Here are the details if you’d like to meet us there:
Stanley Milner Library Theatre
7 Sir Winston Churchill Square.
Posted by Cindy on September 25th, 2010
Arriving back at the gallery shortly before The Comfort Room by Jennifer Mesch and Scott Smallwood was to start, I have just enough time to be fitted with a bread dough baby sling by Alison Reiko Loader in the Culinary Cultures of the Kinder/Garden installation before heading into the performance space. Sitting on the floor with my new doughbaby slung around my belly, I stare up at The Comfort Room’s tables full of collections of inedible objects arranged like petits fours, hors d’oeuvres and pretty candies, and think about comfort, physical objects and things that pacify, things that lubricate pleasant social engagement and things that we want to be alone with.
I feel the bread warming up against my body and starting to rise, softening and growing and resembling my own soft belly. I am comforted by my baby dough and I am comforted by watching Jennifer Mesch put things in her mouth and I am disappointed when she spits them out, not because I wish she would have swallowed them but because I wish she wanted to keep them there. But her character is fighting with wanting them in her mouth, wanting to swallow them, wanting their weight deep in her warm belly, and trying not to be overcome by her compulsion to do so, trying to be “normal” and “healthy” and “good.”
Pica is the name for the disorder characterized by a compulsion to eat non-food objects. It’s also the Latin name for the magpie, after which the disorder was named, ostensibly because magpies are scavengers that will eat nearly anything. Strangely, there is another disorder named after the magpie, the “magpie syndrome,” which refers to the phenomenon of being irrationally or overly attracted to things that are shiny, colourful, new, or unobtainable. The comfort room set installed in the gallery oddly brings these 2 odd behaviors together; it is a collection of beautiful collections, an assortment of myriad attractive textures that do all seem like they would be perfect to put in the mouth.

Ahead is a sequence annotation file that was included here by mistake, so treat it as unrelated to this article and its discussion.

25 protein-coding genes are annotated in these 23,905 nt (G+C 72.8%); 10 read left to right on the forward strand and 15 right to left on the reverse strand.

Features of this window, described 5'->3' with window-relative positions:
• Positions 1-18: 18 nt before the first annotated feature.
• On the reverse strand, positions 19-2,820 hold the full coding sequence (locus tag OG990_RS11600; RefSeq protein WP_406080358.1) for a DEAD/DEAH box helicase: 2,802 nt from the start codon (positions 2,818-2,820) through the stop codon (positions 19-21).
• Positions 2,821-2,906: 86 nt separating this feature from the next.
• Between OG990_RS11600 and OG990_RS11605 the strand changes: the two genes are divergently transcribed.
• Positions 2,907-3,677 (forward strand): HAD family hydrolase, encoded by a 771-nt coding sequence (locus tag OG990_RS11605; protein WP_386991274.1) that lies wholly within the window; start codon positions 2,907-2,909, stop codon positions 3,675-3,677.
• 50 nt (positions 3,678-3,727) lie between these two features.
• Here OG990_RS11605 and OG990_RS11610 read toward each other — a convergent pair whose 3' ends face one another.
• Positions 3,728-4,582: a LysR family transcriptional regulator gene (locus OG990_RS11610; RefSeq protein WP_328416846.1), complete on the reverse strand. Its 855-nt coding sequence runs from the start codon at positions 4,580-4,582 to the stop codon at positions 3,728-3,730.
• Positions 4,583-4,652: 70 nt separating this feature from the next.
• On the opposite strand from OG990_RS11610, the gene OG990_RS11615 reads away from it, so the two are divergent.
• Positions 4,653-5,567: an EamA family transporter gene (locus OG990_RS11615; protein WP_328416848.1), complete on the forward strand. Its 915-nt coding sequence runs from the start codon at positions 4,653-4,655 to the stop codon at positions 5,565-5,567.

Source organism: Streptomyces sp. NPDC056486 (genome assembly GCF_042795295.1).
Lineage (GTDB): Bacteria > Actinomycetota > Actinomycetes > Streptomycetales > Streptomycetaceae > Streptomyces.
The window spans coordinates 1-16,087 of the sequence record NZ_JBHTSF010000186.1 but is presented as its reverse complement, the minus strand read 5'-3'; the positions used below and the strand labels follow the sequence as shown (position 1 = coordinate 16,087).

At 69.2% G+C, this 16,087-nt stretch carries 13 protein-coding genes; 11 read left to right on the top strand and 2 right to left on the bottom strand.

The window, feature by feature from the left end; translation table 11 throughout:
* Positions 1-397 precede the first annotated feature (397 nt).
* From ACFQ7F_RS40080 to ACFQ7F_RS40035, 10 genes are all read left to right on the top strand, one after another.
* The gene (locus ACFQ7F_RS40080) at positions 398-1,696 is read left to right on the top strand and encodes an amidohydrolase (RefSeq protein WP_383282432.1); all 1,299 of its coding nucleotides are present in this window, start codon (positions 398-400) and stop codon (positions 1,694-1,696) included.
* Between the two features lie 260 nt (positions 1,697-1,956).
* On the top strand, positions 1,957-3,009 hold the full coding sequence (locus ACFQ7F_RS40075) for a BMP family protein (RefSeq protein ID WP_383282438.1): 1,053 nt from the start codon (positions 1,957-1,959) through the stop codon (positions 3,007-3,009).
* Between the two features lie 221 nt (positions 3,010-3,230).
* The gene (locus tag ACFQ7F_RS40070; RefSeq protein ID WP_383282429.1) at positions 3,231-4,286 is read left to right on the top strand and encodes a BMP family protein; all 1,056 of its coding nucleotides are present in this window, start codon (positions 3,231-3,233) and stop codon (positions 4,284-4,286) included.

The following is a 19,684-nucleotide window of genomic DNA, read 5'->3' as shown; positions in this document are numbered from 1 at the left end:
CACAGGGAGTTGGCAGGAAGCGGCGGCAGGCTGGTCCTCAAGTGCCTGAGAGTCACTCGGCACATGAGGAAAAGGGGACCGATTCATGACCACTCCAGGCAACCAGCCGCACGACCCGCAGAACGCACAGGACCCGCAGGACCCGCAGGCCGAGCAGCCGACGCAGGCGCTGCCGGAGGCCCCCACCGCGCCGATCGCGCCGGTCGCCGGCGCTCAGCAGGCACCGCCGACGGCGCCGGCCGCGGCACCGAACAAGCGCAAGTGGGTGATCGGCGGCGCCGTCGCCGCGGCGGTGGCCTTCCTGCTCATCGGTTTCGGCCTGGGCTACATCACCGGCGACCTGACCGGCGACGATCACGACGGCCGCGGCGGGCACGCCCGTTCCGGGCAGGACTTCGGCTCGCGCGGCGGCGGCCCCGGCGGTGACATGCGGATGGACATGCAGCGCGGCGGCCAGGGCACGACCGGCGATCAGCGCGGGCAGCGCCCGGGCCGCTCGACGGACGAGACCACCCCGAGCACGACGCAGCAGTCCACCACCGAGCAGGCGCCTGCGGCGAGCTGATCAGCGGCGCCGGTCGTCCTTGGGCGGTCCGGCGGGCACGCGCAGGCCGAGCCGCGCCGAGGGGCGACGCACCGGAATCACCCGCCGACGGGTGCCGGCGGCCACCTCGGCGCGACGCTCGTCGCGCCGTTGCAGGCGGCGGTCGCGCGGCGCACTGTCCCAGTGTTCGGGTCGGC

So I think about psychological disorders, my own attachment to physical objects, my fears about becoming overwhelmed by “things” like those people on the hoarding TV shows and the horrific news stories about getting buried alive by a landslide of 50 years of newspapers. I think about the things I put in my mouth and how they make me feel. I remember what I sucked on as a child and I remember what I sucked on yesterday. I try to remember why I did it in the first place and why I did it again, and why I will do it tomorrow. I reach down to feel the rising dough against my skin and I take a deep breath, calmed by the physicality of the object that has become a part of me.
Jenn is occupying the space like a magpie, moving from collection to collection, running her fingers over and admiring her shiny objects, picking up handfuls of others and stuffing them in her mouth, turning in circles and rising and falling. Moving around the space, she seems to be playing as much as dancing with intention, and I imagine her as a bird that is surrounded by its favorite objects – giddy and awe-filled and overwhelmed – there not for sustenance as much as the compulsion to be there. It’s not just that, though; the human in her is also guilty, fighting against her desires and struggling to do what the brain says is right.